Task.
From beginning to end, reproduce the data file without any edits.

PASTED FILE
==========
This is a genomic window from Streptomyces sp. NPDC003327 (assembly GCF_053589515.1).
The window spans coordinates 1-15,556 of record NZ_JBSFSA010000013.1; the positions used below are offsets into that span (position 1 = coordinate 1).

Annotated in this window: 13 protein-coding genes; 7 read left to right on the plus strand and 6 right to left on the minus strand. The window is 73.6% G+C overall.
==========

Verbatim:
This is a genomic window from Streptomyces sp. NPDC003327 (assembly GCF_053589515.1).
The window spans coordinates 1-15,556 of record NZ_JBSFSA010000013.1; the positions used below are offsets into that span (position 1 = coordinate 1).

Annotated in this window: 13 protein-coding genes; 7 read left to right on the plus strand and 6 right to left on the minus strand. The window is 73.6% G+C overall.